This Ribeye Steak & Garlic Shrimps got my post gym bulking meal proper sorted for a whopping…$19.50++. That’s right, even with all taxes in, the damage wouldn’t even come close to twenty five bucks. While this succulent steak isn’t wagyu, Black Angus or anything remotely fancy, it is exceptionally well marbled with fat and is tremendously tender. It’s seasoned superbly and adeptly grilled to a marvellous medium rare, just the way god intended when he created the ribeye part of the cow.⠀

While the steak was supremely stellar, the garlic shrimp were just as glorious. Yes, I know it’s probably frozen shrimp, but they were stunningly supple and delightfully snappy, almost like fresh shrimp. While I would’ve preferred that the shrimp were saltier, the garlicky roasted tomato oil mixture that the five shrimps swam in were delicious enough to pass.⠀

However, as can be expected of the price point, the accoutrements were where Hot Tomato bottled it. The parmesan fries were effectively unseasoned, and grated parm has an adhesive rating of about zero so it was never gonna work out. The coleslaw, while acceptable, deserved more salt, and in an ironic twist, Hot Tomato’s grilled tomato ain’t too hot. You see, the main problem with a tomato is that watery, squishy seed part. Remove it, and tomatoes are actually not disgusting. As you can see, this one was still in and ruined the tomato.⠀

Still, for under twenty five dollars, Hot Tomato is serving up some delectably hot stuff. Don’t pass on Hot Tomato like a hot potato, the food here is actually rather tasty.

@joshsgrill is yet another entrant into the battle royale that is the affordable, casual steakhouse market. Facing off against the big boys who’ve been established for far longer is already a daunting task, but to do that and consistently pull in colossal crowds? That’s pretty impressive for a steakhouse that’s only about a year old.⠀

What Josh’s Grill nails on the head is the price versus quality ratio. A two hundred gram cut of Australian ribeye steak with two sides for $23.90++ is just slightly pricier than their competitors, but the superior quality of the steak is undeniable. While my particular cut of steak wasn’t trimmed as cleanly as it should’ve been, it was a tremendously tender steak with an awesome amount of fat marbling running through the beef. The odd spots of gristle aside, there’s no denying that this steak is stellar stuff.⠀

Grilled to a majestic medium rare, this succulent steak is seasoned simply yet superbly. If the standard seasoning ain’t enough for you, there’s always the savoury brown sauce on the side for you to drench your beef in. You don’t really need it, but the sapid sauce is still decently delicious.⠀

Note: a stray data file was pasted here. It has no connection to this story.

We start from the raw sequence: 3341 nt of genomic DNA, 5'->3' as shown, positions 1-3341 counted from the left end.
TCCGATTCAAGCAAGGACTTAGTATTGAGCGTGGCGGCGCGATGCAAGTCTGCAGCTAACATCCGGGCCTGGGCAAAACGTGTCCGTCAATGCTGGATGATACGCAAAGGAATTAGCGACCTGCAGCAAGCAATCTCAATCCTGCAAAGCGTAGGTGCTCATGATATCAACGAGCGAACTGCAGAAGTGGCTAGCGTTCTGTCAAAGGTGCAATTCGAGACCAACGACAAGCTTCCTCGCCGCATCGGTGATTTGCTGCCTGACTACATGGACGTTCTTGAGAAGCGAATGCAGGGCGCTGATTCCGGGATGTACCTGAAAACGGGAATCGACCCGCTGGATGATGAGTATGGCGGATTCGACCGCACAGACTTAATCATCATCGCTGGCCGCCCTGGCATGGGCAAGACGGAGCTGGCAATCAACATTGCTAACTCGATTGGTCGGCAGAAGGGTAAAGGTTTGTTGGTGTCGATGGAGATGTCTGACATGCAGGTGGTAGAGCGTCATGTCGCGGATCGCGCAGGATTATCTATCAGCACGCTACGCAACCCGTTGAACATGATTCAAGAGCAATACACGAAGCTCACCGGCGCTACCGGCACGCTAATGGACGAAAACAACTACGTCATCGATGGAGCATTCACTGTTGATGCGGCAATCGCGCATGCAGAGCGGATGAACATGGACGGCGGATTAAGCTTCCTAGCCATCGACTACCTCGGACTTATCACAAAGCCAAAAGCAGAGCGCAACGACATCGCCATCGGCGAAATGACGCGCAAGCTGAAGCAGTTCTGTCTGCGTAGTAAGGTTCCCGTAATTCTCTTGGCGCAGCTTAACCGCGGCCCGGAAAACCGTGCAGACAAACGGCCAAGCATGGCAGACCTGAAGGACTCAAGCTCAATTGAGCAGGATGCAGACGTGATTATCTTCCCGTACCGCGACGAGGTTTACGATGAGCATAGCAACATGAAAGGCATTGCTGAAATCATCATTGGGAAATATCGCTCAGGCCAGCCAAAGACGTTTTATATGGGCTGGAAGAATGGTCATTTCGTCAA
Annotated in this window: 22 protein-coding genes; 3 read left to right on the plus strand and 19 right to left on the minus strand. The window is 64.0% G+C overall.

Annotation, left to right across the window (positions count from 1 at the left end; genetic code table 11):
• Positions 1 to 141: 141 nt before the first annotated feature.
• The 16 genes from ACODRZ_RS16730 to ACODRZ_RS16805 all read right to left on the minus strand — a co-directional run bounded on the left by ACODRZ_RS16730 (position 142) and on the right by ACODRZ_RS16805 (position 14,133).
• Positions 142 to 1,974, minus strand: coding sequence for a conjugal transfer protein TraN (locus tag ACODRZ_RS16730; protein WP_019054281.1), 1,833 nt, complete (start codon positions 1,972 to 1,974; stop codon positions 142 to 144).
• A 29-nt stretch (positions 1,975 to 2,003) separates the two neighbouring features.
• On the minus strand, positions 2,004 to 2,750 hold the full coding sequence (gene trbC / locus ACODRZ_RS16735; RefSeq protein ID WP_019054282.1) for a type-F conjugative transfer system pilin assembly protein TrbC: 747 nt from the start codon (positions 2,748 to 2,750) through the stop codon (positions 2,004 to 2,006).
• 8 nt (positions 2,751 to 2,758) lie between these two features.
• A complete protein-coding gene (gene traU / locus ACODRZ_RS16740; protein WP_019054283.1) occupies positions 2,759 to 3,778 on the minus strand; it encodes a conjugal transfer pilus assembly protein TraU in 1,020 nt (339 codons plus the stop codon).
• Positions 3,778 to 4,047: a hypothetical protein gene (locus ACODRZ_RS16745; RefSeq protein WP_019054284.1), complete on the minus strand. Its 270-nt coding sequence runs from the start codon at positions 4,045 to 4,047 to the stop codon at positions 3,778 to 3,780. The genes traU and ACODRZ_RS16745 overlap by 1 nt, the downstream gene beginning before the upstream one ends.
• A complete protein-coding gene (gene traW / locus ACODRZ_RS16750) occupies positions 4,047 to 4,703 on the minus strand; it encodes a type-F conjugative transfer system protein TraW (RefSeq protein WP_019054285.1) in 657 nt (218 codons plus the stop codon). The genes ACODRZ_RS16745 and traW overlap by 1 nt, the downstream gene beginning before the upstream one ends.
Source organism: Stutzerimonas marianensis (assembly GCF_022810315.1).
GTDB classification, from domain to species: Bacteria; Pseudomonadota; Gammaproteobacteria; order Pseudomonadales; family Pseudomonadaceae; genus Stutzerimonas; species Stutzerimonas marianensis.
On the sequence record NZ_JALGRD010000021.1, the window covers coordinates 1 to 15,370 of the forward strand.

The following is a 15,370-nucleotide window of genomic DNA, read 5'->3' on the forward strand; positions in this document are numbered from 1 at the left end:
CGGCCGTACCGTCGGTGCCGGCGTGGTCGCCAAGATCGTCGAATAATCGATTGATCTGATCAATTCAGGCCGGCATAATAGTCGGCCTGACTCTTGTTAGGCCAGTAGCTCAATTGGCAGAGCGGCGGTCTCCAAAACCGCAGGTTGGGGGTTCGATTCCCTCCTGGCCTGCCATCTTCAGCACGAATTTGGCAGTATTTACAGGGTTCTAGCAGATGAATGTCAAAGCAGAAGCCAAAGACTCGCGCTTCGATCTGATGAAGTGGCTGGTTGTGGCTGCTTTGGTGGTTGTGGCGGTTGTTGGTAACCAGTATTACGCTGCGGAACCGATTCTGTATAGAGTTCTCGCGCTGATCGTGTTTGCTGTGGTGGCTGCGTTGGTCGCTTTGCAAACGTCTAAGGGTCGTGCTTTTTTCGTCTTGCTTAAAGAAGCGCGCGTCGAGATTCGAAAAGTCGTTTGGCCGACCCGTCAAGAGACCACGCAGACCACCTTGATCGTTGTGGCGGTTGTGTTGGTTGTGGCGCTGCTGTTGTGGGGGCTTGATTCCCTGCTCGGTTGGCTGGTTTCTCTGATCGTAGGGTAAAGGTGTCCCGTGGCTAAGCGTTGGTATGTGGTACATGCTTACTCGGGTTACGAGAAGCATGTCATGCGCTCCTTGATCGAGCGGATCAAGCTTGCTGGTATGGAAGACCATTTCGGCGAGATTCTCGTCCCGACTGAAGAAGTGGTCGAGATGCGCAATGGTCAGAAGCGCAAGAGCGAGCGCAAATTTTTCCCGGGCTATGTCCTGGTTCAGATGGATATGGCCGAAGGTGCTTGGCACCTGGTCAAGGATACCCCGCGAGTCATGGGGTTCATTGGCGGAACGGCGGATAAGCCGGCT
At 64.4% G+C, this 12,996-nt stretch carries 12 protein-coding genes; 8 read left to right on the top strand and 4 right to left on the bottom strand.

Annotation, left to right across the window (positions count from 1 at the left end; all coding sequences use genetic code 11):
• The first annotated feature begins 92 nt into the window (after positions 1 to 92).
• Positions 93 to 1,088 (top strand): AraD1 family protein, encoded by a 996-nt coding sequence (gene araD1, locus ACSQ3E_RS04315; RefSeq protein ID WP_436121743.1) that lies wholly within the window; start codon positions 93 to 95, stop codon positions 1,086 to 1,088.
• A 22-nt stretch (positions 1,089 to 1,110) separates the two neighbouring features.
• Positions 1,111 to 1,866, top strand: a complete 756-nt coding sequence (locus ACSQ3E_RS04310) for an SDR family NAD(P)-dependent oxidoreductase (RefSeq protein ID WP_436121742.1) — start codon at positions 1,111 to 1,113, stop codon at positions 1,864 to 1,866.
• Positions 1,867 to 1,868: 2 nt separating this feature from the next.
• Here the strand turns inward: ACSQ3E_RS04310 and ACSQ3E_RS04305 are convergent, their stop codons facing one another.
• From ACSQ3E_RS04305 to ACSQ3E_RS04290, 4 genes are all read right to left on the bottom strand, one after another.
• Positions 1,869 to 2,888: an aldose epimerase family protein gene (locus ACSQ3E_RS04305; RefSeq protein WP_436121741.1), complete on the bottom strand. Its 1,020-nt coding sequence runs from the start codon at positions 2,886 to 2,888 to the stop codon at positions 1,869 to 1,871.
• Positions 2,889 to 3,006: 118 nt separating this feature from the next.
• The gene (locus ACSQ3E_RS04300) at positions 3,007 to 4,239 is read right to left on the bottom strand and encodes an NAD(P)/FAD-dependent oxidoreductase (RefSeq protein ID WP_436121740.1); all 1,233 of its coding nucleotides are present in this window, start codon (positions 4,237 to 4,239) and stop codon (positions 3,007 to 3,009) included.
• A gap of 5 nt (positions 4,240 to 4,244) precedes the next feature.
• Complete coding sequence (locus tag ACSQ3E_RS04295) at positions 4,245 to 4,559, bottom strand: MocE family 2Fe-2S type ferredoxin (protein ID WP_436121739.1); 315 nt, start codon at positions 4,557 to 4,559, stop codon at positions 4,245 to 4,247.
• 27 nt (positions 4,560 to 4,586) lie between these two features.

As for the sides, the slightly sweet, titillatingly tart & nutty green mango & pineapple Thai salad is a bonafide winner. It effectively counters the steak: the fatty, salty & tender steak is foiled by the sweet, sour & crunchy qualities of the salad. Of course, it wouldn’t be a steakhouse without a baked potato, so Josh’s beautiful baked tater is utterly laden with sour cream & butter for even more hedonism.⠀

For under thirty dollars, this ‘Strayan ribeye is a ridiculously worthy investment. No dips, no crashes, only a bull market at Josh’s Grill with steaks this sterling.

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It’s the most wonderful time of the year, which calls for the most wonderful meat at @cavemen_sg. This is a USDA Grade ribeye that’s been dry aged for sixty days. Not gonna lie kids, this is my first time having dry aged steak after watching @sveverything dry age almost everything in his videos. And boy it is the most memorable steak I’ve ever had, believe me fellas.⠀

Dry aging changes the texture of the steak noticeably. While it definitely stays tremendously tender, the ribeye got more rigid, giving more resistance & an increased satisfying chew. That only lasts for about two chews before it melts in your mouth from the marvellous fat marbling in the meat. As for the flavours, the heavy, meaty unctuousness of the beef increased exponentially, and each bite brought bountiful beefy bliss.⠀

The steak is already splendidly seasoned, so the chimichurri that I chose did make it a bit too salty as it was also liberally salted. Still, the herbal & slightly spicy qualities were appreciated amongst the onslaught of divine bovine, and I interspersed dollops of chimichurri between bites of steak for a little variety. Needless to say, I washed it down with a majestic merlot from New Zealand that I got from @cavemen_sg bottle shop.⠀

My dad picked out an 21 day dry aged in butter Aussie Wagyu Ribeye with a marbling score of 4-5, which is pretty average on paper. However, the Aussie steak was felicitously fatty, and it came damn close to melting on my tongue like a brilliantly beefy butter. The mushroom sauce ($2 extra) was really more mushroom cream. It was ultra creamy, with a generous amount of diced mushrooms, garlic & herbs flavouring the creamy concoction. This sauce is pure, unfettered hedonism, and by God it’s definitely going somewhere on the menu of my last meal.⠀